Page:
Getting started on LinkedIn – My Top 5 tips

I joined LinkedIn in December of 2005. This was at a time when MySpace was King and Facebook was a college only thing slowly getting into high schools as a social network. At first I didn’t think the concept of LinkedIn would be successful but at the same time I did believe it had a lot of potential, boy has it changed (for the better) over the years. Let’s get to some tips for effectively using LinkedIn.

 

Tip #1 – Your Profile

You must complete your profile with a picture. Think of this as your online resume. Fill out as much information as you can but keep it professional. You should not include anything personal like hobbies, sports, etc. I think of my LinkedIn profile as a business tool, to confirm my credentials when customers or business partners look me up. Oh yes, and they will look you up. Complete your profile, education, work experience, awards, etc. You never know what kind of contact you may meet by simply having all of your information on there or what group may ask you to get involved base on your information.

Tip #2 – Join Groups

There are many types of groups on LinkedIn, professional, hobby, government, social groups, alumni, etc. Get involved in the groups. One of the things I really do not like about many of the groups are they end up being job boards. So unless you are looking for a job post relevant information to the groups and add value. The more value you add the more likely you are to attract a future employer or business. You can even promote your own products or brand on these groups but keep it more informational and less selling, establish yourself.

Tip #3 – Link to others

If you are in a business meeting and you introduce yourself or get a business card make sure when you get back to your computer you find that new “link” and get them into your network. This will be a sure way to get “remembered”. And if you end up getting connected, they can see what kind of influence you have by what you post and share on LinkedIn. I make it a point that when I get a business card I always attempt to link with that person, it solidifies my interest in them and their business.

Tip #4 – Recommend and Get Recommendations

You don’t need many, but getting recommendations on LinkedIn hold a lot of water in my opinion. The reason is someone looking at a recommendation can quickly see who that person is doing the recommendation and see what their reputation is very quickly. You should also recommend people. I wouldn’t just recommend people for the sake of recommending, make sure you truly would recommend this person in real life, because that is exactly what it is. It quickly builds a list of references and is always available online.

Tip #5 – Be the expert your profile says you are

If you are a rock star manager then make sure you post often about being a rock star manager. Make sure you are a thought leader in your area of expertise. This will clearly attract more connections and raise your profile credibility. The newly introduced “skills” endorsements is a great way to get others to see that you are what you say you are. I recommend blogging or sharing key stories or news articles that are relevant to your industry.

I could probably do a few more but I will let that be a follow-up post. Some things to think about for the next post would be etiquette, messaging, is “going pro” worth it and much more. Stay tuned.

6 thoughts on “Getting started on LinkedIn – My Top 5 tips

  1. Great post! I’m sending this along to a couple of high school kids in my youth group that are getting ready to set up their own LinkedIn accounts as a way of setting themselves apart from other college applicants.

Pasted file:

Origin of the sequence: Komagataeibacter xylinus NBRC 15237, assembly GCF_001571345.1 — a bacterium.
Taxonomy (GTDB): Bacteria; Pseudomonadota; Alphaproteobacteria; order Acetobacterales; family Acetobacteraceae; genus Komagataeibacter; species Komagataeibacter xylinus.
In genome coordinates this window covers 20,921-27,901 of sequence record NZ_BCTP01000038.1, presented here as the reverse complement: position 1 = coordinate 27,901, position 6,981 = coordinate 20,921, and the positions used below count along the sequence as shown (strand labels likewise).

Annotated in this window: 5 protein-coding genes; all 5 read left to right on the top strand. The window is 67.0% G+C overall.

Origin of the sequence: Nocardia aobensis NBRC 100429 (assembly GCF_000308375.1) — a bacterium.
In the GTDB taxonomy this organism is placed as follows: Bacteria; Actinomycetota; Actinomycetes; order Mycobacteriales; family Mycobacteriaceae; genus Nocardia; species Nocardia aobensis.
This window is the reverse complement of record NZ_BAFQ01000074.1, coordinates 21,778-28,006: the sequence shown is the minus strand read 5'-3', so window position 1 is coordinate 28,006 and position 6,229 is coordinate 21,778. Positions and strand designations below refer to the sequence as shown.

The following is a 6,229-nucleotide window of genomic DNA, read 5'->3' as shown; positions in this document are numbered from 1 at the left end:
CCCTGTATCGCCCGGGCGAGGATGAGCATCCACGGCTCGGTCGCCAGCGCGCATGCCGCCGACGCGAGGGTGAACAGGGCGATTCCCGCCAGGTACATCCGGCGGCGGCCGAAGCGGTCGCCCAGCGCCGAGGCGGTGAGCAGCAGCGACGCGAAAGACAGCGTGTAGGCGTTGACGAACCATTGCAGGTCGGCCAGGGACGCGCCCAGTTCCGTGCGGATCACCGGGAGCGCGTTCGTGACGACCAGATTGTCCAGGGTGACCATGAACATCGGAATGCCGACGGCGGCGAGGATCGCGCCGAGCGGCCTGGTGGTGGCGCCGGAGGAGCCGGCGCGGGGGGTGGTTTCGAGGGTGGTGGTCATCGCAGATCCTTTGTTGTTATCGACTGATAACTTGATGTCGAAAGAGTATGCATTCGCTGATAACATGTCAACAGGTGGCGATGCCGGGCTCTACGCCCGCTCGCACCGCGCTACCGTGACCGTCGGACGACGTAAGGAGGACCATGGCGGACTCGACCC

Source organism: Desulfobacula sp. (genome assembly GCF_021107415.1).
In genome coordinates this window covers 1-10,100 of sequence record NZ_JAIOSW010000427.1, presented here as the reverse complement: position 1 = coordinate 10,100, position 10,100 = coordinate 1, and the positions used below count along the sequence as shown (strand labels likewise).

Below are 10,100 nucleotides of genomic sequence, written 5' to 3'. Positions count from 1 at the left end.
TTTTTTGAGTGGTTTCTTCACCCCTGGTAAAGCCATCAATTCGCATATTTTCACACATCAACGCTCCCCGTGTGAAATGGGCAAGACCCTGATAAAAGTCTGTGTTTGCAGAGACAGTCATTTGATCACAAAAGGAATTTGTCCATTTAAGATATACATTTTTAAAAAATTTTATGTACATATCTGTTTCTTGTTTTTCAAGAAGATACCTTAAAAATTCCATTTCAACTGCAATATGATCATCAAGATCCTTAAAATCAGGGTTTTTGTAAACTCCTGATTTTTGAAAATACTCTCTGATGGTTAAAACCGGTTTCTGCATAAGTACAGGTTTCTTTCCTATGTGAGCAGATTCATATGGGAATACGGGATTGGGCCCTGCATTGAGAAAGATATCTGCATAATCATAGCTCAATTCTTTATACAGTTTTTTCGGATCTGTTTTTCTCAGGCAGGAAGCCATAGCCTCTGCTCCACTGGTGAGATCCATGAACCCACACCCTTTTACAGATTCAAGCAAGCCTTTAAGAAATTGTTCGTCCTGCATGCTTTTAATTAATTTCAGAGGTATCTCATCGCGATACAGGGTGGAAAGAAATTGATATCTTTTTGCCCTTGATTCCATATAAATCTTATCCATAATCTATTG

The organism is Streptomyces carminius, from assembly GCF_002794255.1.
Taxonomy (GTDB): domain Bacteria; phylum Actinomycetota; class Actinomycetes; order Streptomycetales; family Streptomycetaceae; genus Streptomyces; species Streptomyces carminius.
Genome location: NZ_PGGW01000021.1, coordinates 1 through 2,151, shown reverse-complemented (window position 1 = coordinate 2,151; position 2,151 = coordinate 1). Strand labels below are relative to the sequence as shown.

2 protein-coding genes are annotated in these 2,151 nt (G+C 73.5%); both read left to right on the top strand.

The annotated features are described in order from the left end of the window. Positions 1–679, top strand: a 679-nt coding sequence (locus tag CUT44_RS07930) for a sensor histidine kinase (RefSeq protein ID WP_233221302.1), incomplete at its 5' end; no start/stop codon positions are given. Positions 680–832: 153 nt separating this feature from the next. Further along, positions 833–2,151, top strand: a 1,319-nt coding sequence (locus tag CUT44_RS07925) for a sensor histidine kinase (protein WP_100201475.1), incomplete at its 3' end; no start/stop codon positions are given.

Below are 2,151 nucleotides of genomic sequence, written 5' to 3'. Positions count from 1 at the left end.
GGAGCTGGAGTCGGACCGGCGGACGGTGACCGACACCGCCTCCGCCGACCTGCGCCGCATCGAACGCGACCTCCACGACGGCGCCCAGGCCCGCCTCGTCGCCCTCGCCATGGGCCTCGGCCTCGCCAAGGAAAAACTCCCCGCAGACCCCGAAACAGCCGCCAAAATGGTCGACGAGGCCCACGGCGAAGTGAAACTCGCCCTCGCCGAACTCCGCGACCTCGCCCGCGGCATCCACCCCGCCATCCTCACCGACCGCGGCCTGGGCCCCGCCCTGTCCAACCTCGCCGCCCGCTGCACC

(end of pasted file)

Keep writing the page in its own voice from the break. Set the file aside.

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  2. Thanks for sharing these fantastic tips there Bob. I would like to add… LinkedIn provide an (flawed) algorithm to display where your completeness profile is, but this is a guide and should be treated as such. There are many whom get to 100% but their profile lacks value. I say this with a view to using LinkedIn for sales vs using LinkedIn for job hunting.
    So here are some tips you could include.
    1 – Professional headline – Create your USP – What do you do , what is the outcome of engaging with you. Avoid acronyms that no one else will understand.
    2 – Describe your weblinks – No one searches for Company Website. If its a Blog – Whats your key message. SEO wording….
    3 – Summary – Brief is bad – You have 2000 Characters to tell me about you , your value , the outcomes other gained via your assistance etc – SEO

    SEO is key through out your profile. The words people will use to FIND you as they don’t know you exist yet!

    If your a consultant what words go with that Consultant, Consult, Consultancy, Advise, Assist, Help – you get the drift.

    Lastly do add personality, I want to know you. What do we have in common, ice breakers, trust reducers.. Yes this is a professional site. But after all people buy from people

    I have many more……..

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    • Great additions Ben! I often look at what people view my profile and how often my profile shows up in a search. I have often contemplated paying for a subscription but just havent pulled the trigger. The personality is a great one, people want to know there is an actual person on the other side.

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      • There are a few litmus tests before going premium. The first one is – “Is your profile being looked at more than five times a day”

        It takes a lot of work to get to that point, Happy to show you how 🙂

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      • Wow, I am only at 10 times in the past 7 days and I have shown up in searches 30 times in the past 7 days. Maybe you can look at my profile and see what I could do better.

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